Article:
Friday, January 15, 2010

How to Start the Year Off Right

For one, I'd suggest beginning with some Dorothy Whipple. As 2010 began, I had a nice little stack of books on my nightstand, each of which was making me happy. They Were Sisterswas pleasing me most of all. This is the story of, yes, three sisters, and their relationships with one another and with their own families. One sister became caregiver to the others quite early on so she remains a bit of an authority figure to them. These three sisters are married, one to a somewhat dull but very solid presence, one to a loving husband whom she does not respect, and one to an abusive and degrading man. It is worth mentioning that Whipple creates a sense of fear surrounding this abusive man, and yet there is no physical violence, he abuses with his words and attitude.

How very difficult it is to describe what is so wonderful about Dorothy Whipple, why her books are just so readable, for that is what they are. Characters are fully and honestly drawn, and the drama all happens at home or in the minds of the characters. Whipple's books are not the sort that would be termed cozy; there is a great amount of discord and unrest here, and one hopes that there will be a happy ending for someone, at least. All in all, totally satisfying for me and it is all I can do to stop myself from plowing through my other Whipples right now.




Another book that started off my year right was John Harwood's The Seance. I had wanted to read this ever since I first heard about it, despite my slight disappointment in the ending of his previous novel, The Ghost Writer. The Seance has many elements that I enjoy; a Victorian setting, a mystery, somewhat of a story within a story. In a nutshell, Constance Langton has had a disappointing childhood, and as a young woman finds that she has inherited an old country mansion Wraxford Hall. But this is no ordinary mansion, as Constance is advised, amongst other strange occurrences, people have vanished into thin air. The middle part of the book is told from several perspectives, detailing the mysteries surrounding Wraxford, then for the ending we go back to Constance for a final adventure. I liked this book a good deal, but something occurred to me; I think I like John Harwood's writing better than his plotting. Sometimes things get a bit far-fetched, or complicated, but it's all beautifully told. Another book to recommend, and an author to watch, for sure.

13 comments:

Ti said...

I just finished a Persophone book last night. It was titled Kitchen Essays. You would love it! I haven't read any Whipple though but I so want to.

JoAnn said...

I can't wait to read They Were Sisters! It will be my next Persephone purchase.

Eva said...

Yay for Whipple! :) Like you, I've read both of Harwood's novels, and I really did love them both, but I think you're right...his writing is stronger than his plotting.

Kristen M. said...

The thing with Harwood is that his books are just good enough to make you want to try more ...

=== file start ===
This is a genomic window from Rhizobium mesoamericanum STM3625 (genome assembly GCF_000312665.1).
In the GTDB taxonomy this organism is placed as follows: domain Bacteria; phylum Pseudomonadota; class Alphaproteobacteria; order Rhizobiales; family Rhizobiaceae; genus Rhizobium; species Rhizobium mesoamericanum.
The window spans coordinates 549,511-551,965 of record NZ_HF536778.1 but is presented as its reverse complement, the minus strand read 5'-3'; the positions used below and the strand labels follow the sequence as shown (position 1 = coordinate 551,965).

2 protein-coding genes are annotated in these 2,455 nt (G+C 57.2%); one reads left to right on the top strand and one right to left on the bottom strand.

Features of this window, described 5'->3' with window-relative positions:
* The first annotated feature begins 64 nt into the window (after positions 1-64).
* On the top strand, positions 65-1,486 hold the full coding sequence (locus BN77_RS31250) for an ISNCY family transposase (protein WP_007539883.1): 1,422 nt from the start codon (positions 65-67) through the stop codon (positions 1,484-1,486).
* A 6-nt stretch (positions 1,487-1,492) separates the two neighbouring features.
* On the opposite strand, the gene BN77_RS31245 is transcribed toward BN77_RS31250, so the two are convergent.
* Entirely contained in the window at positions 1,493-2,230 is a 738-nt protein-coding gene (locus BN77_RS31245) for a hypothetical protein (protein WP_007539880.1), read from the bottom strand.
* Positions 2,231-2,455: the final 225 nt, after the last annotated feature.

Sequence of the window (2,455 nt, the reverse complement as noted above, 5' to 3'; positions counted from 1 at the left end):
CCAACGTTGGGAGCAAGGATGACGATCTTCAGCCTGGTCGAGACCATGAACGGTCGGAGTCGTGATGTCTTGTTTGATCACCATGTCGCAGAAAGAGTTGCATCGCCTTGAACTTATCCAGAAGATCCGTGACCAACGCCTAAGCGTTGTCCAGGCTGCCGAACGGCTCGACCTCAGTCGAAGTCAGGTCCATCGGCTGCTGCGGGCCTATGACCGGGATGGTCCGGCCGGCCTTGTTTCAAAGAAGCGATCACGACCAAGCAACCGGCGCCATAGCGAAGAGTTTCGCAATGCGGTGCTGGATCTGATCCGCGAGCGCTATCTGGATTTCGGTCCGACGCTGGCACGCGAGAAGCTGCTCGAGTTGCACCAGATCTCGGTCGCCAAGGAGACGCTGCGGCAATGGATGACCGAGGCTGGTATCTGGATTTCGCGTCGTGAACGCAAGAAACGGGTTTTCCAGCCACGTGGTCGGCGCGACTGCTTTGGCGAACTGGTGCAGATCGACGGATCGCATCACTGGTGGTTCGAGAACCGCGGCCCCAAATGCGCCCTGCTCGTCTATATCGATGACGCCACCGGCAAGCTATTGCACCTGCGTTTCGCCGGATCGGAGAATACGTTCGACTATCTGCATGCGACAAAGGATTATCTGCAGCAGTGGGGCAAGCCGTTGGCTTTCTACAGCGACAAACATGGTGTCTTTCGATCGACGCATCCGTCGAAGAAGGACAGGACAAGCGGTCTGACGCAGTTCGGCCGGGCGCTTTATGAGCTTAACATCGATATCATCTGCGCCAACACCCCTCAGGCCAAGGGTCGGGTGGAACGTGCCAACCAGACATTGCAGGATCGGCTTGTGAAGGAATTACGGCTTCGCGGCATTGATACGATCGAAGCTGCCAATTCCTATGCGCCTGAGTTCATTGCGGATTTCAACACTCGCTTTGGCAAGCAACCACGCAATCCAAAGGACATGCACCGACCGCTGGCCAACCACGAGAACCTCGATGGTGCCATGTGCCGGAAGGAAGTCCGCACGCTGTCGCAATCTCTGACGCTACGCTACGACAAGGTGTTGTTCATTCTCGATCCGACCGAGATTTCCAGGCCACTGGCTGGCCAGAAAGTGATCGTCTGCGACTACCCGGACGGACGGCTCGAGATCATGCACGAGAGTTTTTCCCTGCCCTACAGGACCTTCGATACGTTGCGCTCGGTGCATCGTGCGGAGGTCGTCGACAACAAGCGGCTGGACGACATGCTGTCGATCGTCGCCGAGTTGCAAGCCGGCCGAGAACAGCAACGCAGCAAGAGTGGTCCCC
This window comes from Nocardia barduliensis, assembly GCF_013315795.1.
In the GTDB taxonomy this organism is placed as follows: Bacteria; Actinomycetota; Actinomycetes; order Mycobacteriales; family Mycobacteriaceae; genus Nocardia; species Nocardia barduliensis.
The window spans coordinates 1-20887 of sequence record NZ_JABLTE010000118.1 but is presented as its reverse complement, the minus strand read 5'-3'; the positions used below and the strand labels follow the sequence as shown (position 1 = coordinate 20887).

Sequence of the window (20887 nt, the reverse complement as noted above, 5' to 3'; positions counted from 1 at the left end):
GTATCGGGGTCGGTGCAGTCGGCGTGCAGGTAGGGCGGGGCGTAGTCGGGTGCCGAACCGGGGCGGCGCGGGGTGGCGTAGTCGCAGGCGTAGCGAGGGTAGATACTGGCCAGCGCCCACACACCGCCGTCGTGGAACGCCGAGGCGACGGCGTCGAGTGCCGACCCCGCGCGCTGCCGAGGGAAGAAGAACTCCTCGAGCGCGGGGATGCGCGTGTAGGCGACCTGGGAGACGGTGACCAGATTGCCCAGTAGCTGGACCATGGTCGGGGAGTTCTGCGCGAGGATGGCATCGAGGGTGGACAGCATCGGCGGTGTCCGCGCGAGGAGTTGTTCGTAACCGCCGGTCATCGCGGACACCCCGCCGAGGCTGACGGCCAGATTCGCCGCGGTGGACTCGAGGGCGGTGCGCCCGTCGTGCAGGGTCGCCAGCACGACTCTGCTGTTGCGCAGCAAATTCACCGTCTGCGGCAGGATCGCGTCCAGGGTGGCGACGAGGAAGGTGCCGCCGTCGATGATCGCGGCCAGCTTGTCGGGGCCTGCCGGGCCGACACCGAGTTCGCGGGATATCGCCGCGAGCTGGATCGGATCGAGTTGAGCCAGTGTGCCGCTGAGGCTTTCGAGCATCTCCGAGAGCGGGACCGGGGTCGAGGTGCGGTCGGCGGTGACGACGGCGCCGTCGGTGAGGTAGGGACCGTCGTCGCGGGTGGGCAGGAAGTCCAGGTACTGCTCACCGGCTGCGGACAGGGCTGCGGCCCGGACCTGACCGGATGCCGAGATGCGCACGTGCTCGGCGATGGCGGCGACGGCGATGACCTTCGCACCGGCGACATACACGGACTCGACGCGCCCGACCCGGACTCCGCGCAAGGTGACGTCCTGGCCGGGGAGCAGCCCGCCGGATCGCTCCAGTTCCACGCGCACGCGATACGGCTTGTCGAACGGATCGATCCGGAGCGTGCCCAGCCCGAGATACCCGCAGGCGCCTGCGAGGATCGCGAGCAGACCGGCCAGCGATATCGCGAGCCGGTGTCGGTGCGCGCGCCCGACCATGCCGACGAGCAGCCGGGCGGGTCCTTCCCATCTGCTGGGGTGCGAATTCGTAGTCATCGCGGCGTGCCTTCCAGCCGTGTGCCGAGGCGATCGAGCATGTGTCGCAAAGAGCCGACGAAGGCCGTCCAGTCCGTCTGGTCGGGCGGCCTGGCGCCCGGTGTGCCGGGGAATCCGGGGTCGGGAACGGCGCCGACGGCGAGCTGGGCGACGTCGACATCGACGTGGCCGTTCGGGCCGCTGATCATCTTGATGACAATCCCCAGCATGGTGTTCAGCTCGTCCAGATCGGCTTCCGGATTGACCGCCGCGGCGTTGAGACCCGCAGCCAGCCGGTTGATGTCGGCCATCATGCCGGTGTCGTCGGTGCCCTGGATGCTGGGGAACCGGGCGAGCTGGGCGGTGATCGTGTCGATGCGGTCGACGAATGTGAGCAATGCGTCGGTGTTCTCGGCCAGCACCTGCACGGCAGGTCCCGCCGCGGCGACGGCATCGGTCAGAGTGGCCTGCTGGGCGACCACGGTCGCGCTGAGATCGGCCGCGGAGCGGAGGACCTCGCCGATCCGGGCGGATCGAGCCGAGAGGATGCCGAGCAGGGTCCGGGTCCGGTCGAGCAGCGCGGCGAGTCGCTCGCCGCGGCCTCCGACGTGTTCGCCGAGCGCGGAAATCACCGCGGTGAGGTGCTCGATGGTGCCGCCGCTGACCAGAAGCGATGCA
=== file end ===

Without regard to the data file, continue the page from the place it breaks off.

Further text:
And I am definitely going to read Whipple this year!

jennysbooks said...

You're so right about Harwood - he overreaches himself with the plot, and it doesn't end up as satisfying as I feel like it could be.

Staci said...

Whipple is an author that I want to read this year for sure. Don't you just love it when you start off with awesome books!!??

Dips said...

Just read Someone at a distance by Whipple and really enjoyed it..wish I could get more of those out here..Im pining for 'They were sisters' - it was not even in stock last I checked..

Paperback Reader said...

I also find Whipple immensely readable and enjoyed both Someone at a Distance and They Were Sisters. She evokes raw emotions very well whilst also writing about the everyday. I can't wait to read her other books although I'm also rationing them out.

Gentle Reader said...

I can't believe I've never even heard of Dorothy Whipple. She has gone straight to the top of my list! Thanks :)

Danielle said...

I've yet to read a Dorothy Whipple novel and I feel like I am the last person to do so! The next Persephone I pick up will have to be one by her! And I liked the Seance--maybe didn't love it, but I think you're right there are elements of the far fetched to it. Still it was an entertaining if not perfect read!

Tara said...

Ti, I think I will like it too - I have it! hehe.

JoAnn, I hope you like it!

Eva, I'm glad it's not just me thinking that way about Harwood.

Kristen M., that is so true, I will definitely read his next one!

Jennysbooks, yes - it just seemed overly complicated and bogged down at times, but the bones were good.

Staci, I love when it works out that way, yes!

Dips, Glad you enjoyed it! I usually order my Persephones directly from their website or from the book depository.


Paperbackreader, so true what you wrote about Whippple and emotions. I do hope Persephone published more of her work.

Gentle Reader, really?? I hope you give her a try!

Danielle, I think you will like her. Totally agree with you on The Seance, not perfect but I'll be back for more.

Darlene said...

So glad that you enjoyed your Whipple...how could you not! I have this one on my bookshelf but am rationing them out slowly.

Tara said...

Darlene, exactly, how could I not?? I have my fingers crossed that persephone will give us more!